Current through October 23, 2012
(a) A party may challenge the composition of a jury by a motion for appropriate relief. A challenge shall be brought and decided before any individual juror is examined, unless the Court orders otherwise. The motion shall be in writing, supported by affidavit, and shall specify the facts constituting the grounds for the challenge. If the Court so determines, the motion may be decided on the basis of the affidavits filed with the challenge. If the Court orders trial of the challenge, witnesses may be examined on oath by the Court and may be so examined by either party.
(b) If the Court determines that in selecting a grand or petit jury there has been a substantial failure to comply with this chapter, the Court shall stay the proceedings pending the selection of a jury in conformity with this chapter, quash the indictment, or grant other appropriate relief.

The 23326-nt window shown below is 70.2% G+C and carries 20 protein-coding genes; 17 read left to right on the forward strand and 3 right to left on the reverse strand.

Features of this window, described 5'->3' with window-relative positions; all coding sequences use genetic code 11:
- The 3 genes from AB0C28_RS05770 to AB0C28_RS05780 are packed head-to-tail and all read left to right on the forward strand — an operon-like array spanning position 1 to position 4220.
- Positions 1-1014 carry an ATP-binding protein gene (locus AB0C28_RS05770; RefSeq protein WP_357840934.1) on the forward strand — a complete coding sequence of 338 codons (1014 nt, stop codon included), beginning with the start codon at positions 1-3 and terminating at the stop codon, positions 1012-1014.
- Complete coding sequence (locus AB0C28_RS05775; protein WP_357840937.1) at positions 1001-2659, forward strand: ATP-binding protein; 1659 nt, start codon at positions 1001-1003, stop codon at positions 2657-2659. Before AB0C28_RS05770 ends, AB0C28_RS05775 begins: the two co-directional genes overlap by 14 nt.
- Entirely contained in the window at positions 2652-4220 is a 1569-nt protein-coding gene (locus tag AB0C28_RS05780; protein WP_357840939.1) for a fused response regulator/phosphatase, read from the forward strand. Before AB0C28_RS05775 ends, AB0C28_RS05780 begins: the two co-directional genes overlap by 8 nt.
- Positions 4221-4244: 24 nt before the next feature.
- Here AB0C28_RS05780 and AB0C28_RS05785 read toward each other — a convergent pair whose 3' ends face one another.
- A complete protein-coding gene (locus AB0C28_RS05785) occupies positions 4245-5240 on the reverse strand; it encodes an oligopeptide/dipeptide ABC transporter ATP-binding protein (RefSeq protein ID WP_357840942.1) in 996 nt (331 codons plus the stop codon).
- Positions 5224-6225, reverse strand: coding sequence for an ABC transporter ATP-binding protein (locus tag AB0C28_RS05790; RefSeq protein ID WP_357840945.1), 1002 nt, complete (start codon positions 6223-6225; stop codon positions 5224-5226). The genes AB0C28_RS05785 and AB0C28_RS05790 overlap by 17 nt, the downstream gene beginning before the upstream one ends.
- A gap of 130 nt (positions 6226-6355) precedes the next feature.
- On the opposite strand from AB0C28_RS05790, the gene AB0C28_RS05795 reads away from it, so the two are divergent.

(c) The procedures prescribed by this section are the exclusive means by which a person accused of a crime, the District of Columbia, the United States, or a party in a civil case may challenge a jury on the ground that the jury was not selected in conformity with this chapter. Nothing in this section shall preclude any person from pursuing any other remedy, civil or criminal, which may be available for the vindication or enforcement of any law prohibiting discrimination on account of race, color, religion, sex, national origin, economic status, marital status, age, or physical handicap in the selection of individuals for service on grand or petit juries.
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(Nov. 14, 1986, 100 Stat. 3635, Pub. L. 99-650, § 2.)
1981 Ed., § 11-1910.
Short title: See Historical and Statutory Notes following § 11-1901.